By engaging in the reverse engineering process I’ve started to throw up some issues which hadn’t been quite as obvious until you try to deal with some of the practical challenges presented by the guidance set out in A Curriculum for Excellence.
One of these emerging problems has been in relation to the S1 – S3 curriculum – which I’ve started to explore in Imagine S3.
Whilst there is a general recognition that the early years of secondary education are a period of educational stagnation and even regression for many students it can at least be given value by being linked to the certificated curriculum. In fact such is the power of this “value through certification” that some schools in Scotland have introduced the certificated curriculum even earlier. The logic for this step is quite compelling and it certainly demonstrates that a school is dae’n sumthin” to address the fallow early years of secondary school.
Against this background schools are being asked to develop an S1 – S3 curriculum which is broad based and prepares students for the “senior phase of education which provides opportunities to obtain qualifications…” In my Imagine S3 post I am proposing to follow that guidance and that the only formal certification which will take place in these early years of secondary education will be in numeracy and literacy.
In my exemplar curriculum the focus in S1 – S3 would be upon an “employability portfolio” – which would include numeracy and literacy and a range of other evidence of the range of life, learning and work skills which the young person has developed up to that point. I know that for some the idea of employability as a focus for education is a step too far, but I’d ask that you go with me here as I think we can flesh out a definition of employability which would be compelling, inclusive, and above all, easily understood by young people, parents and the wider community. Nevertheless, it would remain a fact that the S1 – S3 curriculum would not be certificated – as we currently know it.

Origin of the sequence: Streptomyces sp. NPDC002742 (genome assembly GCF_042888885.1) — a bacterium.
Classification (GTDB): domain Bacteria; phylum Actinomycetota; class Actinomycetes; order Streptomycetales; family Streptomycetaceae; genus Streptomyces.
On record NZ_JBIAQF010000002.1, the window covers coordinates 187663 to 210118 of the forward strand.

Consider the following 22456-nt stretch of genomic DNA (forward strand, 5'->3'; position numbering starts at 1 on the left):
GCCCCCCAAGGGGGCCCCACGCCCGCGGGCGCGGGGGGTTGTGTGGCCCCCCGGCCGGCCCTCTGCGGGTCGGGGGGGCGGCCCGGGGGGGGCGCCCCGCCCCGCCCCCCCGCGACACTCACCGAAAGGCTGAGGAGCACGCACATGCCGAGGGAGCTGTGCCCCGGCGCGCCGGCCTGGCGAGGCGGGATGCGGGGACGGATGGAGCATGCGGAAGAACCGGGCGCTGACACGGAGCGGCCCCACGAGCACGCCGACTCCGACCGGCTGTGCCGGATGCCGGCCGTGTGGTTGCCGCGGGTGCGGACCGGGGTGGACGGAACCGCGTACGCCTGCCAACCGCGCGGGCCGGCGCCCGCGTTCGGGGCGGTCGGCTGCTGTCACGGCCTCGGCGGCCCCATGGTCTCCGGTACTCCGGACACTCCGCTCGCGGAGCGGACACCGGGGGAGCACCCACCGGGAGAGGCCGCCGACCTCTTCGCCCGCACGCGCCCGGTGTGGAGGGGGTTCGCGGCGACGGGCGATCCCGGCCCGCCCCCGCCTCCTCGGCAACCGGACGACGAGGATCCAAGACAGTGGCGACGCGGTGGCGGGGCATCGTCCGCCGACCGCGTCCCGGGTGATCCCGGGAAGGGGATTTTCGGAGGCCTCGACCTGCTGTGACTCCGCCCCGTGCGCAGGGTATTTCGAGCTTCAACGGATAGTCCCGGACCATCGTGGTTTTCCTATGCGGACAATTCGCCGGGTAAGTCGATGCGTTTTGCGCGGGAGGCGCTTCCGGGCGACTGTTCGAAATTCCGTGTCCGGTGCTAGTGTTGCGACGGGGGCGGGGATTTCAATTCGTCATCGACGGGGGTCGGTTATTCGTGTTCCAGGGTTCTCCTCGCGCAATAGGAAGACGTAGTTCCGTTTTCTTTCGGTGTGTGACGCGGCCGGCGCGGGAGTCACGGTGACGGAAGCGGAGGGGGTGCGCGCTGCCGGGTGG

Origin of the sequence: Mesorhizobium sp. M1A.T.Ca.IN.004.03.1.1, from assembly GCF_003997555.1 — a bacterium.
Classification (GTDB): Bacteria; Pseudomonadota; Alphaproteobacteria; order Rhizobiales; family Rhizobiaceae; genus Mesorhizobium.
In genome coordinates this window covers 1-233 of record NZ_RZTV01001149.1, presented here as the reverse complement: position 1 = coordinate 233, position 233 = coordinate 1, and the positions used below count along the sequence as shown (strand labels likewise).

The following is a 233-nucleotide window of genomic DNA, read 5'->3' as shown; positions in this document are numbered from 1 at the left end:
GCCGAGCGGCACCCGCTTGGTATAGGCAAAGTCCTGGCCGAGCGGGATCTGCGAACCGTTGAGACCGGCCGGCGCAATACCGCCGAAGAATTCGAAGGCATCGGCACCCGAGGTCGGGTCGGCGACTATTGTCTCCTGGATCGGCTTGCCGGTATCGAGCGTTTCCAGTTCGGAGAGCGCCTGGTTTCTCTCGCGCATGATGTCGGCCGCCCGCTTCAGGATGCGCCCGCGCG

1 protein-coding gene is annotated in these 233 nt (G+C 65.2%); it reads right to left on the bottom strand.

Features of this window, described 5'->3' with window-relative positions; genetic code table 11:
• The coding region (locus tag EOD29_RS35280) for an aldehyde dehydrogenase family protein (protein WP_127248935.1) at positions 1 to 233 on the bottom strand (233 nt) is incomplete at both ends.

Now compare this against the school which has early certification who can point out that by the time young have completed S3 they have a a set of formal qualifications. So the question is- would parents value something akin to what I have described as the S1 – S3 broad, employability focused curriculum which would provide their child with a set of skills to go forwards into the rest of the lives as learners and adults – or would they just like to have the comfort of certificates as concrete evidence of achievement?
Yet the question does not just pertain to parents – the leap that such shift would require in the thinking and practice of teachers themselves might present a barrier which in itself would undermine the success of any such change to the S1 – S3 curriculum.
The last group who need to engage with this question are the young people themselves. Ironically, in many circumstances in schools, it can be the students who are the most conservative, i.e. they like what they know. Yet I believe that if they were to be actively involved in creating and shaping their curriculum – with a focus upon employability – schools could create something exciting, productive and well placed to build upon the primary school experiences and prepare for the senior phase of school and beyond.